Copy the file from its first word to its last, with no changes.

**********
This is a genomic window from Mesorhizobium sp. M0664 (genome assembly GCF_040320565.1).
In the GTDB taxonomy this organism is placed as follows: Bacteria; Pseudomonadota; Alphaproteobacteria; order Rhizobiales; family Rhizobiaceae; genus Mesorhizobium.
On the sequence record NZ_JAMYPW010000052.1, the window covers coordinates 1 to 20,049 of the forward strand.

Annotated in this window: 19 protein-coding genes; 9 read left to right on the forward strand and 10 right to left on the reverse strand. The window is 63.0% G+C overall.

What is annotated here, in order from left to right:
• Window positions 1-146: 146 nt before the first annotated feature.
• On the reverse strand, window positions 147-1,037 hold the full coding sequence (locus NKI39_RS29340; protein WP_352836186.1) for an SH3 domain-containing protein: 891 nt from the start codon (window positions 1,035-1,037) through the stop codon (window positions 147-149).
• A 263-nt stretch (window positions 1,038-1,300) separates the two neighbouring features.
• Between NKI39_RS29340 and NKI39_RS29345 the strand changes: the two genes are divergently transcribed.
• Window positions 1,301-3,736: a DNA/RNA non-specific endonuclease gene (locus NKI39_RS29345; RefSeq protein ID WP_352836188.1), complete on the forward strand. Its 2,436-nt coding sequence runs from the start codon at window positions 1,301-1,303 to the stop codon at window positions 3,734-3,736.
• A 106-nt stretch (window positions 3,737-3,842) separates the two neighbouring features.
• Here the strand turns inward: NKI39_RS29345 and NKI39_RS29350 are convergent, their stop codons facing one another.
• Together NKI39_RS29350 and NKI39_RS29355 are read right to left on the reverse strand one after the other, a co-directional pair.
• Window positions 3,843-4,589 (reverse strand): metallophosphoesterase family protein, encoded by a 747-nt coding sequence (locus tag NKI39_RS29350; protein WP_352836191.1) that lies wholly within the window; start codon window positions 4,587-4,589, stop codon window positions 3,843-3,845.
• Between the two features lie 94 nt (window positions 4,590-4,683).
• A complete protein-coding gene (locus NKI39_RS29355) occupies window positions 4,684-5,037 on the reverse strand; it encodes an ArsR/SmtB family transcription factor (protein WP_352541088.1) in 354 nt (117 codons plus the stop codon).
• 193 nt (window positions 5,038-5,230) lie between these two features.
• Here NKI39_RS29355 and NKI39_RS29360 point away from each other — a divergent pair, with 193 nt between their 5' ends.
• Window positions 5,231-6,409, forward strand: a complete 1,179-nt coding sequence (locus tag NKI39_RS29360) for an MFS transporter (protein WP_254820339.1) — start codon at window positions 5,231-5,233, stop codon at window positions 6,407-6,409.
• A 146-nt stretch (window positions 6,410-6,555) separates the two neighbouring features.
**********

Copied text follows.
This is a genomic window from Mesorhizobium sp. M0664 (genome assembly GCF_040320565.1).
In the GTDB taxonomy this organism is placed as follows: Bacteria; Pseudomonadota; Alphaproteobacteria; order Rhizobiales; family Rhizobiaceae; genus Mesorhizobium.
On the sequence record NZ_JAMYPW010000052.1, the window covers coordinates 1 to 20,049 of the forward strand.

Annotated in this window: 19 protein-coding genes; 9 read left to right on the forward strand and 10 right to left on the reverse strand. The window is 63.0% G+C overall.

What is annotated here, in order from left to right:
• Window positions 1-146: 146 nt before the first annotated feature.
• On the reverse strand, window positions 147-1,037 hold the full coding sequence (locus NKI39_RS29340; protein WP_352836186.1) for an SH3 domain-containing protein: 891 nt from the start codon (window positions 1,035-1,037) through the stop codon (window positions 147-149).
• A 263-nt stretch (window positions 1,038-1,300) separates the two neighbouring features.
• Between NKI39_RS29340 and NKI39_RS29345 the strand changes: the two genes are divergently transcribed.
• Window positions 1,301-3,736: a DNA/RNA non-specific endonuclease gene (locus NKI39_RS29345; RefSeq protein ID WP_352836188.1), complete on the forward strand. Its 2,436-nt coding sequence runs from the start codon at window positions 1,301-1,303 to the stop codon at window positions 3,734-3,736.
• A 106-nt stretch (window positions 3,737-3,842) separates the two neighbouring features.
• Here the strand turns inward: NKI39_RS29345 and NKI39_RS29350 are convergent, their stop codons facing one another.
• Together NKI39_RS29350 and NKI39_RS29355 are read right to left on the reverse strand one after the other, a co-directional pair.
• Window positions 3,843-4,589 (reverse strand): metallophosphoesterase family protein, encoded by a 747-nt coding sequence (locus tag NKI39_RS29350; protein WP_352836191.1) that lies wholly within the window; start codon window positions 4,587-4,589, stop codon window positions 3,843-3,845.
• Between the two features lie 94 nt (window positions 4,590-4,683).
• A complete protein-coding gene (locus NKI39_RS29355) occupies window positions 4,684-5,037 on the reverse strand; it encodes an ArsR/SmtB family transcription factor (protein WP_352541088.1) in 354 nt (117 codons plus the stop codon).
• 193 nt (window positions 5,038-5,230) lie between these two features.
• Here NKI39_RS29355 and NKI39_RS29360 point away from each other — a divergent pair, with 193 nt between their 5' ends.
• Window positions 5,231-6,409, forward strand: a complete 1,179-nt coding sequence (locus tag NKI39_RS29360) for an MFS transporter (protein WP_254820339.1) — start codon at window positions 5,231-5,233, stop codon at window positions 6,407-6,409.
• A 146-nt stretch (window positions 6,410-6,555) separates the two neighbouring features.